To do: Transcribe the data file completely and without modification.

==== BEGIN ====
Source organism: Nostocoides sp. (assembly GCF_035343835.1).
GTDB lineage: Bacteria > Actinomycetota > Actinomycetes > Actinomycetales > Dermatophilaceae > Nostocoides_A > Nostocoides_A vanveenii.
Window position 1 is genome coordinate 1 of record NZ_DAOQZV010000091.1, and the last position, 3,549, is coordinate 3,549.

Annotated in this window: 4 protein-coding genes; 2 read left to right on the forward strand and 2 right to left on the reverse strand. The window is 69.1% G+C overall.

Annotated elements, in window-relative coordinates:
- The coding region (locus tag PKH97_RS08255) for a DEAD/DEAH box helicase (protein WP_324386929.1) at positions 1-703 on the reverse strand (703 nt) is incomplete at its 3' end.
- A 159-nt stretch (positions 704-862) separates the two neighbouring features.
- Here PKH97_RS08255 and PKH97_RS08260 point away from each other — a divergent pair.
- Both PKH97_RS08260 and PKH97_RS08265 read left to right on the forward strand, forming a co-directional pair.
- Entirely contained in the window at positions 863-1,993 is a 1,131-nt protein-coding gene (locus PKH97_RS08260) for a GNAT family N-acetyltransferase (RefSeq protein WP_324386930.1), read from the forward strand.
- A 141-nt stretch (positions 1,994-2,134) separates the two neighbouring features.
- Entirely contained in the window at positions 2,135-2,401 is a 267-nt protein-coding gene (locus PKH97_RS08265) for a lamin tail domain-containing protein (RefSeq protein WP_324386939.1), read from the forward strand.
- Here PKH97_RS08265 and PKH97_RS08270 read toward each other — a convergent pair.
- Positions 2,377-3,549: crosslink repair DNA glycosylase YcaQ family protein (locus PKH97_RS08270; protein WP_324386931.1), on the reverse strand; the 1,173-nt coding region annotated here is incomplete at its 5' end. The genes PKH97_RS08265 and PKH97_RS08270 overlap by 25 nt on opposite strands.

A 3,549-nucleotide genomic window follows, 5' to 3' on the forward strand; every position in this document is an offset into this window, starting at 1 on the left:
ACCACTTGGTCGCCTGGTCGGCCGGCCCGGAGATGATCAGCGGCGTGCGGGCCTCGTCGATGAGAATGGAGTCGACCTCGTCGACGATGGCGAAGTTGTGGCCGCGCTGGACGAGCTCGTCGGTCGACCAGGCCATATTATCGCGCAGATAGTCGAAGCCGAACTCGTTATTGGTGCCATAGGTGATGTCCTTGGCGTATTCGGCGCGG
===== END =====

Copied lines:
Source organism: Nostocoides sp. (assembly GCF_035343835.1).
GTDB lineage: Bacteria > Actinomycetota > Actinomycetes > Actinomycetales > Dermatophilaceae > Nostocoides_A > Nostocoides_A vanveenii.
Window position 1 is genome coordinate 1 of record NZ_DAOQZV010000091.1, and the last position, 3,549, is coordinate 3,549.

Annotated in this window: 4 protein-coding genes; 2 read left to right on the forward strand and 2 right to left on the reverse strand. The window is 69.1% G+C overall.

Annotated elements, in window-relative coordinates:
- The coding region (locus tag PKH97_RS08255) for a DEAD/DEAH box helicase (protein WP_324386929.1) at positions 1-703 on the reverse strand (703 nt) is incomplete at its 3' end.
- A 159-nt stretch (positions 704-862) separates the two neighbouring features.
- Here PKH97_RS08255 and PKH97_RS08260 point away from each other — a divergent pair.
- Both PKH97_RS08260 and PKH97_RS08265 read left to right on the forward strand, forming a co-directional pair.
- Entirely contained in the window at positions 863-1,993 is a 1,131-nt protein-coding gene (locus PKH97_RS08260) for a GNAT family N-acetyltransferase (RefSeq protein WP_324386930.1), read from the forward strand.
- A 141-nt stretch (positions 1,994-2,134) separates the two neighbouring features.
- Entirely contained in the window at positions 2,135-2,401 is a 267-nt protein-coding gene (locus PKH97_RS08265) for a lamin tail domain-containing protein (RefSeq protein WP_324386939.1), read from the forward strand.
- Here PKH97_RS08265 and PKH97_RS08270 read toward each other — a convergent pair.
- Positions 2,377-3,549: crosslink repair DNA glycosylase YcaQ family protein (locus PKH97_RS08270; protein WP_324386931.1), on the reverse strand; the 1,173-nt coding region annotated here is incomplete at its 5' end. The genes PKH97_RS08265 and PKH97_RS08270 overlap by 25 nt on opposite strands.

A 3,549-nucleotide genomic window follows, 5' to 3' on the forward strand; every position in this document is an offset into this window, starting at 1 on the left:
ACCACTTGGTCGCCTGGTCGGCCGGCCCGGAGATGATCAGCGGCGTGCGGGCCTCGTCGATGAGAATGGAGTCGACCTCGTCGACGATGGCGAAGTTGTGGCCGCGCTGGACGAGCTCGTCGGTCGACCAGGCCATATTATCGCGCAGATAGTCGAAGCCGAACTCGTTATTGGTGCCATAGGTGATGTCCTTGGCGTATTCGGCGCGG